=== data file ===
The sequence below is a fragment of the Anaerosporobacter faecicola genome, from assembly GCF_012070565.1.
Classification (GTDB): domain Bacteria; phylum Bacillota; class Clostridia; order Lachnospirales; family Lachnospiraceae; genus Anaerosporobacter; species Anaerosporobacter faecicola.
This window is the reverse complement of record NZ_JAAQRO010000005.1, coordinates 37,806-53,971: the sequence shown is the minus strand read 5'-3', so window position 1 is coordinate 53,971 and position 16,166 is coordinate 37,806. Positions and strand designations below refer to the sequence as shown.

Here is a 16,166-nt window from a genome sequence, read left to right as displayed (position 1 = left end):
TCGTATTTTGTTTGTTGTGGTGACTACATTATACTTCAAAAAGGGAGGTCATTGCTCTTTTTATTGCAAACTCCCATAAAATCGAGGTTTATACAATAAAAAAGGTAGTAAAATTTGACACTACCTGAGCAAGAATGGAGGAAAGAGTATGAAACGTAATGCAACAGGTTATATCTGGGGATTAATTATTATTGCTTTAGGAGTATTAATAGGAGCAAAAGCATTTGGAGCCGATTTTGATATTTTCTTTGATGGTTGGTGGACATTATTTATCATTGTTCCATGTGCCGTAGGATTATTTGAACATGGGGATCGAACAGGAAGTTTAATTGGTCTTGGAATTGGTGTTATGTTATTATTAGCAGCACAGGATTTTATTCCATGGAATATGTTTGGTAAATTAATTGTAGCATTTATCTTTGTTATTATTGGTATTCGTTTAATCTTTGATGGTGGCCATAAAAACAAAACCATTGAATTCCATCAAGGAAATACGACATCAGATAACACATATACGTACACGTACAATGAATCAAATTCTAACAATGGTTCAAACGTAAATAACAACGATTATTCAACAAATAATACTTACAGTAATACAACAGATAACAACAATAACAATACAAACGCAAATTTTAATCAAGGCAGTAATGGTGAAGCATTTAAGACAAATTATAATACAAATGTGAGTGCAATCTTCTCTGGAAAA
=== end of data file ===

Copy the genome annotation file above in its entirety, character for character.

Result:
The sequence below is a fragment of the Anaerosporobacter faecicola genome, from assembly GCF_012070565.1.
Classification (GTDB): domain Bacteria; phylum Bacillota; class Clostridia; order Lachnospirales; family Lachnospiraceae; genus Anaerosporobacter; species Anaerosporobacter faecicola.
This window is the reverse complement of record NZ_JAAQRO010000005.1, coordinates 37,806-53,971: the sequence shown is the minus strand read 5'-3', so window position 1 is coordinate 53,971 and position 16,166 is coordinate 37,806. Positions and strand designations below refer to the sequence as shown.

Here is a 16,166-nt window from a genome sequence, read left to right as displayed (position 1 = left end):
TCGTATTTTGTTTGTTGTGGTGACTACATTATACTTCAAAAAGGGAGGTCATTGCTCTTTTTATTGCAAACTCCCATAAAATCGAGGTTTATACAATAAAAAAGGTAGTAAAATTTGACACTACCTGAGCAAGAATGGAGGAAAGAGTATGAAACGTAATGCAACAGGTTATATCTGGGGATTAATTATTATTGCTTTAGGAGTATTAATAGGAGCAAAAGCATTTGGAGCCGATTTTGATATTTTCTTTGATGGTTGGTGGACATTATTTATCATTGTTCCATGTGCCGTAGGATTATTTGAACATGGGGATCGAACAGGAAGTTTAATTGGTCTTGGAATTGGTGTTATGTTATTATTAGCAGCACAGGATTTTATTCCATGGAATATGTTTGGTAAATTAATTGTAGCATTTATCTTTGTTATTATTGGTATTCGTTTAATCTTTGATGGTGGCCATAAAAACAAAACCATTGAATTCCATCAAGGAAATACGACATCAGATAACACATATACGTACACGTACAATGAATCAAATTCTAACAATGGTTCAAACGTAAATAACAACGATTATTCAACAAATAATACTTACAGTAATACAACAGATAACAACAATAACAATACAAACGCAAATTTTAATCAAGGCAGTAATGGTGAAGCATTTAAGACAAATTATAATACAAATGTGAGTGCAATCTTCTCTGGAAAA